The Camaleonda is a modular sofa made up of padded, capitonné, 90x90cm seats, with detachable back- and armrests; individual parts strung together by a system of cables, hooks and rings, which can be unhooked and recombined in potentially infinite configurations. It quickly became popular, and was adopted by many households — including New York’s Gracie Mansion, where ballet dancer Rudolf Nureyev, alongside another dancer, was photographed performing a naked handstand on the Camaleonda in the “champagne room”, during a reception for the Russian Winter Olympics team.
Despite its early popularity, the sofa was only manufactured for eight years, until 1978, and has since become one of the most sought-after sofas on the secondary market. This year, B&B Italia reissued the Camaleonda in celebration of its 50-year anniversary. The new edition honours the original design, B&B Italia’s Research & Development Centre — which was established when Busnelli, B&B’s co-founder, built what was once called the most fully automated furniture factory in the world — has finessed the balance between the rigorous geometry of the seating, and roundness of the padding, and replaced materials to be representative of new technologies and requirements. They’ve maintained, and progressed, the Camaleonda’s reputation for adapting to shifting conditions, lifestyles, and new ways of inhabiting space; recognising that the only permanent state should be a constant will to transform.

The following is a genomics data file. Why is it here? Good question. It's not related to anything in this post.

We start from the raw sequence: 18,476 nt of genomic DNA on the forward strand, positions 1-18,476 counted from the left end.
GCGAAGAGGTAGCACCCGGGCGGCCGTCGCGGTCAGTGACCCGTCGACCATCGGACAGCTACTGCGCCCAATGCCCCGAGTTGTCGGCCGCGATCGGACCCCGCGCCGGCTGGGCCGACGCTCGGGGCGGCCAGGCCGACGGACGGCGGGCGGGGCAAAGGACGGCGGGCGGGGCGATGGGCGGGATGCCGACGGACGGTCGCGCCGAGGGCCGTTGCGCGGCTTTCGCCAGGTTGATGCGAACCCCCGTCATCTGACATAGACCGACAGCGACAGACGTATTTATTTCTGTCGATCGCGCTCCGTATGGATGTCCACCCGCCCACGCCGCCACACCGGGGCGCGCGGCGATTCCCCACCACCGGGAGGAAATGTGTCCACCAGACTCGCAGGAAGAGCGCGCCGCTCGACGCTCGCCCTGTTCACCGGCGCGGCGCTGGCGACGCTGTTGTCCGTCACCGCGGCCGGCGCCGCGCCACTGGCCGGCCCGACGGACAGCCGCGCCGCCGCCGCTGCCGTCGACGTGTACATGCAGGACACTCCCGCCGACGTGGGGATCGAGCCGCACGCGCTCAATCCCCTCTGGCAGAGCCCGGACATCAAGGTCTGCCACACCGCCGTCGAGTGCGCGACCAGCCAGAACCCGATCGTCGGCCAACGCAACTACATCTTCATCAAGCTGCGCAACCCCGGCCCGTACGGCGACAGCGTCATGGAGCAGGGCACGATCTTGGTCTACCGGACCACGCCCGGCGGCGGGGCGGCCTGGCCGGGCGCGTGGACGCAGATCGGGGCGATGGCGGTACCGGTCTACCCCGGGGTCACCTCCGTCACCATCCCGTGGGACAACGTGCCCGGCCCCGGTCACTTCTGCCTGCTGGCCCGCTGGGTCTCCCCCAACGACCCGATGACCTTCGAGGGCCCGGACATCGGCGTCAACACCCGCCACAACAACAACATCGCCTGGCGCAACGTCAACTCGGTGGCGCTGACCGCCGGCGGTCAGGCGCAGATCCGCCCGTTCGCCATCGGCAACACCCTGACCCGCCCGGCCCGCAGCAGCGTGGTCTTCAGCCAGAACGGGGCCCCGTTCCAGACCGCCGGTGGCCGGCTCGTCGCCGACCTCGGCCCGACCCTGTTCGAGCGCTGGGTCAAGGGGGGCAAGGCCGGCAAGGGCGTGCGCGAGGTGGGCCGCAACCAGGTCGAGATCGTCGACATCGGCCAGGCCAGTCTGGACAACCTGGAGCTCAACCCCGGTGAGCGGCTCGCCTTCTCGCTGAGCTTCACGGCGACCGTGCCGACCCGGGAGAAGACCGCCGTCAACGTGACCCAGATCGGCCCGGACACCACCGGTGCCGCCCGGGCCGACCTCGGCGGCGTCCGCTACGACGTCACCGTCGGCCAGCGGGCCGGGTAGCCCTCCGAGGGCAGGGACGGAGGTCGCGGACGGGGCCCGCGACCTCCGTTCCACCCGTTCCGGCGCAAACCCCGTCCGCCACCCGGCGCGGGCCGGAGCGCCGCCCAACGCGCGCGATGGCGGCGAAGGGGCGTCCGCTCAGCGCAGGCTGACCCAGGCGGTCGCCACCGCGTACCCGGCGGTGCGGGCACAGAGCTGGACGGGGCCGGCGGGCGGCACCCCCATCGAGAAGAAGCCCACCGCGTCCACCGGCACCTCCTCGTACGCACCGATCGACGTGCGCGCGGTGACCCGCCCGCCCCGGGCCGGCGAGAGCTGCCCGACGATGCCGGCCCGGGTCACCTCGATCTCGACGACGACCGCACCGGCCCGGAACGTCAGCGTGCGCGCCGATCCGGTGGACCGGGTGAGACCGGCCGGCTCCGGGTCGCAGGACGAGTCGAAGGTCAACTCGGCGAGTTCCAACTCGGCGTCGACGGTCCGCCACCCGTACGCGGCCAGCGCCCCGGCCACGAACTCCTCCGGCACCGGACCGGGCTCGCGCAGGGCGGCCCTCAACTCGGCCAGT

Originally published in Port.